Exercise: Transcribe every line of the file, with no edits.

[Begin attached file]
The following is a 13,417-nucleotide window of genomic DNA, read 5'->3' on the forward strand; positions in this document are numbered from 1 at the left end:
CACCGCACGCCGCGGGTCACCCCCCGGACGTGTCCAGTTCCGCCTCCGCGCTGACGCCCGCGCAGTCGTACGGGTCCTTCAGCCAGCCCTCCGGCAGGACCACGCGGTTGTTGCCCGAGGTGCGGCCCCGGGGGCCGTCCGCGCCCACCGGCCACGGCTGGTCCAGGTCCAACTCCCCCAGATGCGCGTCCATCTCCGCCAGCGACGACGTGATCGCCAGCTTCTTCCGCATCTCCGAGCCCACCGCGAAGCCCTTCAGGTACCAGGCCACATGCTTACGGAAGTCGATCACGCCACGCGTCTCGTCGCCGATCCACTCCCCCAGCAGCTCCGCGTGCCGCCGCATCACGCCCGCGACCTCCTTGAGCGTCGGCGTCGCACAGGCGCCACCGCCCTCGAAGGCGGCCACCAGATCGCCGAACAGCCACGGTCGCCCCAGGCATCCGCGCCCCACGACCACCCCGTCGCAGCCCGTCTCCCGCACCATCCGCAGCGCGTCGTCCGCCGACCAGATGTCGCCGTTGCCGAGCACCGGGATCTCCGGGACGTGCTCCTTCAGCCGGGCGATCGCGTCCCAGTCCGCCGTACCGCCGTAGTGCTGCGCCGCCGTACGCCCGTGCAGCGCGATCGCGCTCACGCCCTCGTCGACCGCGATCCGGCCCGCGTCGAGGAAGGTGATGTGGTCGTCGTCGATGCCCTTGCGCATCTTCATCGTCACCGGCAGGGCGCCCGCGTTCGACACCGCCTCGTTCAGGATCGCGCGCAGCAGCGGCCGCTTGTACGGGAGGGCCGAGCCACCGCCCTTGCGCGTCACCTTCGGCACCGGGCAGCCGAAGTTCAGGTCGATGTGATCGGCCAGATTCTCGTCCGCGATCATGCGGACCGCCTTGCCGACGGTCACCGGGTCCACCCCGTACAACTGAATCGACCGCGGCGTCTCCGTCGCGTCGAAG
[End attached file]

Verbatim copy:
The following is a 13,417-nucleotide window of genomic DNA, read 5'->3' on the forward strand; positions in this document are numbered from 1 at the left end:
CACCGCACGCCGCGGGTCACCCCCCGGACGTGTCCAGTTCCGCCTCCGCGCTGACGCCCGCGCAGTCGTACGGGTCCTTCAGCCAGCCCTCCGGCAGGACCACGCGGTTGTTGCCCGAGGTGCGGCCCCGGGGGCCGTCCGCGCCCACCGGCCACGGCTGGTCCAGGTCCAACTCCCCCAGATGCGCGTCCATCTCCGCCAGCGACGACGTGATCGCCAGCTTCTTCCGCATCTCCGAGCCCACCGCGAAGCCCTTCAGGTACCAGGCCACATGCTTACGGAAGTCGATCACGCCACGCGTCTCGTCGCCGATCCACTCCCCCAGCAGCTCCGCGTGCCGCCGCATCACGCCCGCGACCTCCTTGAGCGTCGGCGTCGCACAGGCGCCACCGCCCTCGAAGGCGGCCACCAGATCGCCGAACAGCCACGGTCGCCCCAGGCATCCGCGCCCCACGACCACCCCGTCGCAGCCCGTCTCCCGCACCATCCGCAGCGCGTCGTCCGCCGACCAGATGTCGCCGTTGCCGAGCACCGGGATCTCCGGGACGTGCTCCTTCAGCCGGGCGATCGCGTCCCAGTCCGCCGTACCGCCGTAGTGCTGCGCCGCCGTACGCCCGTGCAGCGCGATCGCGCTCACGCCCTCGTCGACCGCGATCCGGCCCGCGTCGAGGAAGGTGATGTGGTCGTCGTCGATGCCCTTGCGCATCTTCATCGTCACCGGCAGGGCGCCCGCGTTCGACACCGCCTCGTTCAGGATCGCGCGCAGCAGCGGCCGCTTGTACGGGAGGGCCGAGCCACCGCCCTTGCGCGTCACCTTCGGCACCGGGCAGCCGAAGTTCAGGTCGATGTGATCGGCCAGATTCTCGTCCGCGATCATGCGGACCGCCTTGCCGACGGTCACCGGGTCCACCCCGTACAACTGAATCGACCGCGGCGTCTCCGTCGCGTCGAAG